KG: One of the things that’s important about what motivates all people, but particularly technical people, is to see some benefit and outcome of their work. They want to know that they’ve made a difference. One of the things that contributes to a culture of innovation is giving people an opportunity to work on things that matter.
As I mentioned, we encourage people to be bold in their reach, to not worry about the risk of failure. That’s possible because we’re big enough where we have enough breadth and depth of the different skill sets needed to solve those sorts of challenges. But we’re also small enough that we can move quickly and give people opportunities earlier in their careers than they might get somewhere else. So that’s very much what attracts people to this culture.
How do you continuously cultivate innovation at Draper? Is there an example that comes to mind?
KG: One of the ways in which I think it’s important to cultivate innovation is through an approach which I call “disciplined innovation.” It can feel like those two words don’t belong together because most people believe that the more freedom you give, the less constraints you put on people, the greater the innovation. In fact, my experience is that it’s the exact opposite.
Can you describe how disciplined innovation works?
KG: You give people that ability to pursue bold capabilities, but that’s only one part of disciplined innovation. The second part is that, counter-intuitively, you give them fixed time frames and budgets. When you give people fixed time frames and budgets, they stay focused on what’s essential to reaching the bold goal. They don’t worry about their title; they don’t worry about their job description. They are impatient with anything that gets in the way of doing their work. You tend to get things on a very fast time scale and things that you wouldn’t even believe are possible because of that focus.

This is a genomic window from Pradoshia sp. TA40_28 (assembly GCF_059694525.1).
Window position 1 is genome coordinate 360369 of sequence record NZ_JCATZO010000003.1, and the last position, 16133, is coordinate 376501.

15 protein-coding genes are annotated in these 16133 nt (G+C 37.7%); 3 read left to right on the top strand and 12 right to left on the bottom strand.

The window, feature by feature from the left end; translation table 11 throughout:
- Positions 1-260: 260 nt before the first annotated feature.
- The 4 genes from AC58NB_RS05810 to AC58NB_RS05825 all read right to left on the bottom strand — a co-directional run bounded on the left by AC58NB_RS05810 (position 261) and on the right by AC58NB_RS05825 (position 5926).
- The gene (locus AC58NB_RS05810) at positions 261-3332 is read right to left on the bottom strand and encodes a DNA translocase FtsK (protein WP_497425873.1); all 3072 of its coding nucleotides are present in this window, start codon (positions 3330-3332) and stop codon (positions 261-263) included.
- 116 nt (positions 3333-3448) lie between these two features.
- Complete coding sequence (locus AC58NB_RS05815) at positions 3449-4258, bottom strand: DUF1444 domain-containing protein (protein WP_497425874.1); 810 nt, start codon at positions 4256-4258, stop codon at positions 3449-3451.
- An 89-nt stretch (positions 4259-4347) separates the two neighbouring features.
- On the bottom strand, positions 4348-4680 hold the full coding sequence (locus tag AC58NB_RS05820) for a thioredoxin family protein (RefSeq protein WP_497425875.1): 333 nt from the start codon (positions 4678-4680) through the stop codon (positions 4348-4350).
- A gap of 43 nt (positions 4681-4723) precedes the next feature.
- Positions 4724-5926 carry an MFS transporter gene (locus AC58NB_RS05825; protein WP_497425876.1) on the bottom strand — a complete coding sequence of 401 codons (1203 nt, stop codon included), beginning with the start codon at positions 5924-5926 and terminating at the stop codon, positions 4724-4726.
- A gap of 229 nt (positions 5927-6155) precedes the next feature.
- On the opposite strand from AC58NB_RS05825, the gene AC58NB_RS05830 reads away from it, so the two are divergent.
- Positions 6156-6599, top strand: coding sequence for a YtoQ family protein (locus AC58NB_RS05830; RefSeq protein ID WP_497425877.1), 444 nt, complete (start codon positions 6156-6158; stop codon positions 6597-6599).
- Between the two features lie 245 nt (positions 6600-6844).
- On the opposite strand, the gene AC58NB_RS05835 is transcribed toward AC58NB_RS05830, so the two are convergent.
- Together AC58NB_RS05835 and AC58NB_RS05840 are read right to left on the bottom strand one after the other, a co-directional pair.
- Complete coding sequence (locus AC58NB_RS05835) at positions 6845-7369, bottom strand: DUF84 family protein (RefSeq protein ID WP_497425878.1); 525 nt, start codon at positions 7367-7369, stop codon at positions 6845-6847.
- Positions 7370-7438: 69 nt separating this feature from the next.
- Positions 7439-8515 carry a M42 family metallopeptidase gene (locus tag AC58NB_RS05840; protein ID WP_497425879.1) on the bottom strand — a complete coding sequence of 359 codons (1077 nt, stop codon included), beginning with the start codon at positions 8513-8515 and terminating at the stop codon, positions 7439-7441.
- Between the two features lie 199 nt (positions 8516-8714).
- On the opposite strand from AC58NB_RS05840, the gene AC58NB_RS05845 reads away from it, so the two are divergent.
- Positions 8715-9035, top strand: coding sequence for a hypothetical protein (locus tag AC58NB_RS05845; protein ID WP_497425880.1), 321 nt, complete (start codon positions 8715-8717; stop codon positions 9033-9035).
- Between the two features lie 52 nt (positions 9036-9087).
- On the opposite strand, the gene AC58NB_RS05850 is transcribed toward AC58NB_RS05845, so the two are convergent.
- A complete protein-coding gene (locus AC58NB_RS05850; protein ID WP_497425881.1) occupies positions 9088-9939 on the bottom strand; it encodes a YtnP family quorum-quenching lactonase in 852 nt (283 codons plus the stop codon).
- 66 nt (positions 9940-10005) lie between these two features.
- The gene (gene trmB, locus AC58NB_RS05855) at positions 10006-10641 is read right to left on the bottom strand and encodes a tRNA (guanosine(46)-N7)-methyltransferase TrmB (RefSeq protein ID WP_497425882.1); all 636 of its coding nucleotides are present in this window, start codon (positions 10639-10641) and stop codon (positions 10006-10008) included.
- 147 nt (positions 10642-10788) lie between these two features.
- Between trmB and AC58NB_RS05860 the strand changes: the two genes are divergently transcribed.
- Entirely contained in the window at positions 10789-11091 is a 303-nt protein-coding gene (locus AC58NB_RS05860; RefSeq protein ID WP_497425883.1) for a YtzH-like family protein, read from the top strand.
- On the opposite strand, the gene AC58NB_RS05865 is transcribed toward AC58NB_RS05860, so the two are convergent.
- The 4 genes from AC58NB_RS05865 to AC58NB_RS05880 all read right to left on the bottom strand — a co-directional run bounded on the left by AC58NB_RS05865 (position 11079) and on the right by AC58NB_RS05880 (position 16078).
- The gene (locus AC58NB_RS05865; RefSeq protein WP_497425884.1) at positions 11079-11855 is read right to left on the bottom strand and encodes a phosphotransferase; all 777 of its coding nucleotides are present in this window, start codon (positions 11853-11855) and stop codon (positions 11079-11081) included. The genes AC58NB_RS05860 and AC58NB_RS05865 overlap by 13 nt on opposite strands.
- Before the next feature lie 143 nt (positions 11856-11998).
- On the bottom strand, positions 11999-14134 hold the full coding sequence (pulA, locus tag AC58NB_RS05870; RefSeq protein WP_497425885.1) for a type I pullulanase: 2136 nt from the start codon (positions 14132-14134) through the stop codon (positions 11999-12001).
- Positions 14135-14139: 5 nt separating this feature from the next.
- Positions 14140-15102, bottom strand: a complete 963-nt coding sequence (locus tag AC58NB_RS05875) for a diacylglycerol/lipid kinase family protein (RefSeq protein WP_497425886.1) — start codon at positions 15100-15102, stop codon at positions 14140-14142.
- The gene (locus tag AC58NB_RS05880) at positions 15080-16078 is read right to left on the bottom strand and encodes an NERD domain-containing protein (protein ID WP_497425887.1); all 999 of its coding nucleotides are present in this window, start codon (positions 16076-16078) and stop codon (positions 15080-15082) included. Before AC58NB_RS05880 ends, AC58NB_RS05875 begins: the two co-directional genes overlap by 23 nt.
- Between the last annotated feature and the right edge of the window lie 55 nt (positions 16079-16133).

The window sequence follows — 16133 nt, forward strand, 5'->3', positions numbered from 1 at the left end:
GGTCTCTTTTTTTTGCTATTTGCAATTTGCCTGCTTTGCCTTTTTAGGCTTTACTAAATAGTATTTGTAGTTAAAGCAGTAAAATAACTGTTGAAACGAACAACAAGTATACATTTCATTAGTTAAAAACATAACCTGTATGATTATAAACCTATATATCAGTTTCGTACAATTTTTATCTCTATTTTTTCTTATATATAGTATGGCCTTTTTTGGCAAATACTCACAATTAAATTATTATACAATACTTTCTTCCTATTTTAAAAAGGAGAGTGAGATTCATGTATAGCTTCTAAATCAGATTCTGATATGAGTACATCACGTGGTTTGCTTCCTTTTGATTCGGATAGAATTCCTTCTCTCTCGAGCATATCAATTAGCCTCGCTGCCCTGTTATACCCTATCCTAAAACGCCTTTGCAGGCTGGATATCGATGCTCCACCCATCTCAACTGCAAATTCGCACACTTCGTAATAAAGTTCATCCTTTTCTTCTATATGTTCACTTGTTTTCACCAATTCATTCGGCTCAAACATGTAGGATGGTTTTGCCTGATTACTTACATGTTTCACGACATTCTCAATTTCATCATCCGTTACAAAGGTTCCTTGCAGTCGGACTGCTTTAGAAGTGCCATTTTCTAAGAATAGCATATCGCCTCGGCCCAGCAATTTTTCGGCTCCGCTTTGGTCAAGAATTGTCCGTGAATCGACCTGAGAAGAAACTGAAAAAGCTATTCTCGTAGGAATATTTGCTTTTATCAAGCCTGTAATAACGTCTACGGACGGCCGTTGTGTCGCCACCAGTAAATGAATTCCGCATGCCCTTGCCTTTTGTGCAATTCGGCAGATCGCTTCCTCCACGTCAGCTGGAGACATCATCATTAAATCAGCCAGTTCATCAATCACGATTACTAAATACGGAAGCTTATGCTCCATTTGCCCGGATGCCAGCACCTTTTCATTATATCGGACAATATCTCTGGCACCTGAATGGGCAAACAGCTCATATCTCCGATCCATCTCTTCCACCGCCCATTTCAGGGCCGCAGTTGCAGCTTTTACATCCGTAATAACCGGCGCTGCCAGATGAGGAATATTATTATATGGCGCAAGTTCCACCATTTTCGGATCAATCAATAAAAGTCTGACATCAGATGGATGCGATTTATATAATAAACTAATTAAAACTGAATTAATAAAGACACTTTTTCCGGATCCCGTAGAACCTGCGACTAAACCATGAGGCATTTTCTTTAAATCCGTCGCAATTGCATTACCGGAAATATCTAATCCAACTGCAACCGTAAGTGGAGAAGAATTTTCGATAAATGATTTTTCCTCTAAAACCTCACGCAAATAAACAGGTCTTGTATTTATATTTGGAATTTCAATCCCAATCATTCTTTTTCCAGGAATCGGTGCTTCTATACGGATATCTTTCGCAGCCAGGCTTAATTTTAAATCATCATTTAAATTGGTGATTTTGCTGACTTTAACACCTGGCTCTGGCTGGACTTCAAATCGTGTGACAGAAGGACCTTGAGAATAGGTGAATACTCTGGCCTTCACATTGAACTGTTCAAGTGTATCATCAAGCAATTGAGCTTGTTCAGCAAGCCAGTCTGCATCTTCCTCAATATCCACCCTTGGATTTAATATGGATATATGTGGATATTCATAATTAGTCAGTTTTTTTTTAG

The final element of disciplined innovation is that people need to operate with independence from the rest of the organization’s processes. This means independence to hire, to write contracts, to do other things. Without that, you can encourage people to have bold goals, you can tell them to go fast and with agility, but if they run into the normal “appropriate” business process, they won’t be able to achieve that innovation. We focus a lot on getting those three things right to make people successful in the innovations they pursue.
What are some examples of Draper’s innovation that excite you most?
KG: Well, I think I expected it, but I have been more than pleased with how far those expectations have been exceeded by the extent to which this organization can significantly contribute to making some fundamental advances in new capabilities and breaking, challenging and solving some really hairy problems that have been around for a while.
One example is in the areas of biopharma, biotechnology, and precision medicine. I believe we are on the verge of the idea that drugs or therapies are no longer going to be generic. Rather than a particular therapy or drug that’s developed for a large class of treatments, there’s going to be something specifically developed for you or for me, essentially a customer of one. That has really profound implications: How can we proficiently produce that therapy for just one person? Will it fundamentally turn on its head what it means to certify a drug? If there’s only a customer of one, do we really need the level of testing that’s currently done? If we are going to be developing those sorts of capabilities, how are we going to fundamentally change the testing, the qualification, and the production of drugs when we’re talking about a single recipient?
To me, that’s really interesting. That’s exactly the sort of engineering innovation that Draper can contribute to in partnership with biopharma and biotech companies.
For more on Draper, check out its customer story page.